The same findings have been discovered in other studies, where low-carb dieting (<50 grams per day) was associated with increases in HDL concentrations that were double that of a low-fat approach. [3] Even better, a more stringent approach (<20 grams per day) resulted in increases of HDL almost four times that of a low-fat diet. [4]

In regards to LDL and VLDL, a 12-week diet intervention containing 10% of macronutrient energy by calories from carbohydrates (<50 grams per day) decreased the number of LDL particles by 9.6%, increased the size of those particles by 5.2%, and decreased the number of VLDL particles by 19%. [5]

In addition, another 6-month ketogenic diet intervention resulted in decreased LDL particle concentration by 11%, with the average particle size being increased by 2%. [6] This optimization in LDL cholesterol was less pronounced in the low-fat group compared to the low-carbohydrate ketogenic diet group. These results are very revealing, and most doctors now understand that LDL may not be the chief culprit, but rather it is the VLDL that is associated with the most issues. By increasing the particle size of VLDL, blood vessels are less likely to become “clogged,” potentially having less future issues.

There is some research out there suggesting that a ketogenic diet can lead to an increase in LDL cholesterol. However, this is typically a misinterpretation of the increase in LDL particle size that we previously discussed. Additionally, it is thought that this increase may occur as a result of the increase in HDL cholesterol. Therefore, though total cholesterol may rise, it is the ratio of HDL to LDL that is what truly matters. Thus, properly constructing a well-formulated ketogenic diet should have beneficial effects long term on cholesterol levels, despite the high-fat nature of the diet.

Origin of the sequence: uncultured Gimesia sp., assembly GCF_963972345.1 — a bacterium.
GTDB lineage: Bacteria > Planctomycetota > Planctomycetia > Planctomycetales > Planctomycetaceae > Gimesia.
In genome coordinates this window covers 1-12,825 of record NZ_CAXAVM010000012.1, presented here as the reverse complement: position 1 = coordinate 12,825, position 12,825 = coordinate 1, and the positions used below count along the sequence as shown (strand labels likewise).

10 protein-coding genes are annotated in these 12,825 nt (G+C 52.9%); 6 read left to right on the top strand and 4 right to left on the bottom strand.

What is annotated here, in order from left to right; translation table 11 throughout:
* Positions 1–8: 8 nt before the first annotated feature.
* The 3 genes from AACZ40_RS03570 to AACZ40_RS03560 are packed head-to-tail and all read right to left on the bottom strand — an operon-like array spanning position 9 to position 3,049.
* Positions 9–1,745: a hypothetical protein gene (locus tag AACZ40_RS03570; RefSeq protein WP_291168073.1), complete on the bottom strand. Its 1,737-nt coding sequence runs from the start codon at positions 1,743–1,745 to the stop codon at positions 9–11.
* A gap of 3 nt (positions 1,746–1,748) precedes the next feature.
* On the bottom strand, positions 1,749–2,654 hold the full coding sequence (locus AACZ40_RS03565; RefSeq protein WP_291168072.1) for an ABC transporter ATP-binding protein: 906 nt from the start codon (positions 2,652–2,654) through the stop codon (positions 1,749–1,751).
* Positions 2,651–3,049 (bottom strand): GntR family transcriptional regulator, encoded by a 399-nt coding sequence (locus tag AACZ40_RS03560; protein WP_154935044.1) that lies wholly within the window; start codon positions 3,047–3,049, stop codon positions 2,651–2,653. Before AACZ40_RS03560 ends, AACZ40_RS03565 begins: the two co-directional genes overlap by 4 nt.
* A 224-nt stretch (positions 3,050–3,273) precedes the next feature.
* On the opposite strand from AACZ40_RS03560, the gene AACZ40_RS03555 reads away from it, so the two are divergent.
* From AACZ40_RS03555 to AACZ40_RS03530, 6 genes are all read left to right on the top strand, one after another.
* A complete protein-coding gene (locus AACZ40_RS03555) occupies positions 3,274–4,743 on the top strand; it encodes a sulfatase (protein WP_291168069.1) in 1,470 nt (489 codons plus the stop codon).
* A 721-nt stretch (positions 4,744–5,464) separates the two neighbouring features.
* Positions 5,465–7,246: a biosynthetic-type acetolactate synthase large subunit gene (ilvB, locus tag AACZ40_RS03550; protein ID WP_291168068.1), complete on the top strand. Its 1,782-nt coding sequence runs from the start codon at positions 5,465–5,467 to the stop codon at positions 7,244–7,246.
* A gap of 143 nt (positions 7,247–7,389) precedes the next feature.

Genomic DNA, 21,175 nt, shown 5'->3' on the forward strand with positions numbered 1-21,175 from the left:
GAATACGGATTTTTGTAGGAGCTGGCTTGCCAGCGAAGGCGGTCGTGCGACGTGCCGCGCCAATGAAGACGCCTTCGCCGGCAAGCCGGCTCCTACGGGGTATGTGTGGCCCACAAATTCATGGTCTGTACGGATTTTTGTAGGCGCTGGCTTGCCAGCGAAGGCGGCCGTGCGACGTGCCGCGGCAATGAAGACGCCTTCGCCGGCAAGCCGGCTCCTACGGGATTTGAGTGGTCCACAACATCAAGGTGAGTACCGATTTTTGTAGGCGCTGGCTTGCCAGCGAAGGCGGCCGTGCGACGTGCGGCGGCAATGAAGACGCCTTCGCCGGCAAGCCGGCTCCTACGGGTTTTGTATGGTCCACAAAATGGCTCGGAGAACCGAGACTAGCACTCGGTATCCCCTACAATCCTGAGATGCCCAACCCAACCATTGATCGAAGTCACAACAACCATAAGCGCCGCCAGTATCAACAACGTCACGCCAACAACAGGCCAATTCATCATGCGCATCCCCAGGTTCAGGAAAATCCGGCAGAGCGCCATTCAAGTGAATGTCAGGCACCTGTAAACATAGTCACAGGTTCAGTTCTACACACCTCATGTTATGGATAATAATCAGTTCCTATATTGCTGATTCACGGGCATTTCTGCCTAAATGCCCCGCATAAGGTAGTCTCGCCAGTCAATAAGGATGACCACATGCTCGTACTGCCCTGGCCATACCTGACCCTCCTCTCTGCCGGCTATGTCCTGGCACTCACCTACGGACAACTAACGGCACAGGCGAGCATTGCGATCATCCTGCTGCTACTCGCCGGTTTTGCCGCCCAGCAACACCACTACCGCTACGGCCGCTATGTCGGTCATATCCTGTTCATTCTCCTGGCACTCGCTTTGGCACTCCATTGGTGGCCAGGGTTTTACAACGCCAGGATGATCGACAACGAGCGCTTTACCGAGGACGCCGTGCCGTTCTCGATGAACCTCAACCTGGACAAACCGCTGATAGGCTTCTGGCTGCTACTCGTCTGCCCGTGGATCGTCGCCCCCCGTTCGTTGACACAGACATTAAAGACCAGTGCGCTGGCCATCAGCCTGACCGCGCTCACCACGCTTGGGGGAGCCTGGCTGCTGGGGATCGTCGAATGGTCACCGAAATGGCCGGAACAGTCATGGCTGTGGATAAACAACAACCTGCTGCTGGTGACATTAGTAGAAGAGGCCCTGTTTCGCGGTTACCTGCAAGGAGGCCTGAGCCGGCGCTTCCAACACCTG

Jeremy Partl is a contributor for Ketogenic.com



Johnson, T. D. (2010). Mind your cholesterol for a healthy heart. The Nation’s Health, 40(3), 24.


Merchant, A. T., Anand, S. S., Kelemen, L. E., Vuksan, V., Jacobs, R., Davis, B., … & SHARE and SHARE-AP Investigators. (2007). Carbohydrate intake and HDL in a multiethnic population. The American journal of clinical nutrition, 85(1), 225-230.


Bueno, N. B., de Melo, I. S. V., de Oliveira, S. L., & da Rocha Ataide, T. (2013). Very-low-carbohydrate ketogenic diet v. low-fat diet for long-term weight loss: a meta-analysis of randomised controlled trials.British Journal of Nutrition, 110(7), 1178-1187.


Brinkworth, G. D., Noakes, M., Buckley, J. D., Keogh, J. B., & Clifton, P. M. (2009). Long-term effects of a very-low-carbohydrate weight loss diet compared with an isocaloric low-fat diet after 12 mo–.The American journal of clinical nutrition, 90(1), 23-32.


Wood, R. J., Volek, J. S., Liu, Y., Shachter, N. S., Contois, J. H., & Fernandez, M. L. (2006). Carbohydrate restriction alters lipoprotein metabolism by modifying VLDL, LDL, and HDL subfraction distribution and size in overweight men. The Journal of nutrition, 136(2), 384-389.


Westman, E. C., Yancy Jr, W. S., Olsen, M. K., Dudley, T., & Guyton, J. R. (2006). Effect of a low-carbohydrate, ketogenic diet program compared to a low-fat diet on fasting lipoprotein subclasses.International journal of cardiology, 110(2), 212-216.